Two completely dissimilar Montenegrin resorts behind us, the drive towards Lake Skadar continued through a very long tunnel (toll) that took approximately three years to build, and pulled into Virpazar for one night. Our two star Hotel 13 of July (that’s the name in honor of an uprising in Bar’s municipality against the occupying power on July 13, 1941) was clean, but a little confusing. Reception gave the group keys for rooms on the second floor. After painfully and slowly schlepping bags up, none of the keys worked. They had gotten mixed up and it took a while for the owner to take back the keys, matching them to the proper room.
When questioned about whether or not there is hot water (always ask), she answered, “Yes. Just let it run for a while.” I washed some clothes in cold water. Let the water continue running. Turned on the shower. Thirty minutes of running water produced…more cold water. With that I gave up, washed hair and showered in ice cold water while Steve listened to screams of, “Cold…damn…cold…damn…” Something is better than nothing….
Virpazar, on the edge of Lake Skadar, appears to exist for bird watchers. Optional excursions for bird watching leave from the dock below Hotel 13 of July and costs 15 Euros a person (strangely, the Euro is Montenegro’s official currency). Lake Skadar is the largest lake on the Balkan Peninsula with two-thirds in Montenegro and one-third in Albania. The lake is home to 270 species of birds including egrets, spoonbills and one of the largest cormorant colonies on the planet.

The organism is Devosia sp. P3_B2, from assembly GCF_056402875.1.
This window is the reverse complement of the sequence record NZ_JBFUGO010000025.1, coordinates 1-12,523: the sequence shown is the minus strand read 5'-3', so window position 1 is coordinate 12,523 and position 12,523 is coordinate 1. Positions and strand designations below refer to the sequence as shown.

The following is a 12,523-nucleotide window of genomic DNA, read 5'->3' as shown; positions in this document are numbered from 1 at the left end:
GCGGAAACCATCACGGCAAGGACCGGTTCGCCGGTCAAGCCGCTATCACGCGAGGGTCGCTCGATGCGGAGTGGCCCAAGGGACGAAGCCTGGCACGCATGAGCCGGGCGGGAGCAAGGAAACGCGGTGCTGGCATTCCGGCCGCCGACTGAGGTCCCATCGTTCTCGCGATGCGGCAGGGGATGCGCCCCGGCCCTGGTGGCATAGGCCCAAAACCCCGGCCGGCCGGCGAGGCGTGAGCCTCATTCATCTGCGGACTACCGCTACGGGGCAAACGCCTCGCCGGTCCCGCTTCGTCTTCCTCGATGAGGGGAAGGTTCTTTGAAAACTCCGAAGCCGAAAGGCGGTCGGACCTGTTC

Nearly 1,300 people live in Virpazar, the largest town on the lake. There were hiking signs pointing to well marked trails posted throughout town and along Lake Skadar that made us wish there was time to do a little hiking. Montenegro is known for good trail markings according to Sinisa. (Completely unlike Albania where trail markings were nonexistent.)
There are supposed to be only two really good restaurants in Virpazar and we opted for Konoba Terry, also known as Konoba “Crmnicki Vinotek.” Plunked down at a wooden table, hungrily browsed the menu and ordered. Portion sizes are usually huge throughout the Balkans. Keeping that in mind, we would order one of everything to split thinking we’d order more if the size was abnormally small. “Terry” did not disappoint. A wonderful grilled pepper, large steak with ample fries, big Shopska salad and carafe of the delicious Montenegrin wine. FYI: A Shopska salad is a cold salad made from tomatoes, cucumbers, onions, roasted peppers, Bulgarian cheese/feta cheese dressed with olive oil and wine vinegar. Always filling…always delicious…
Cold water forgotten, we were happy to be sitting in Virpazar in a food coma.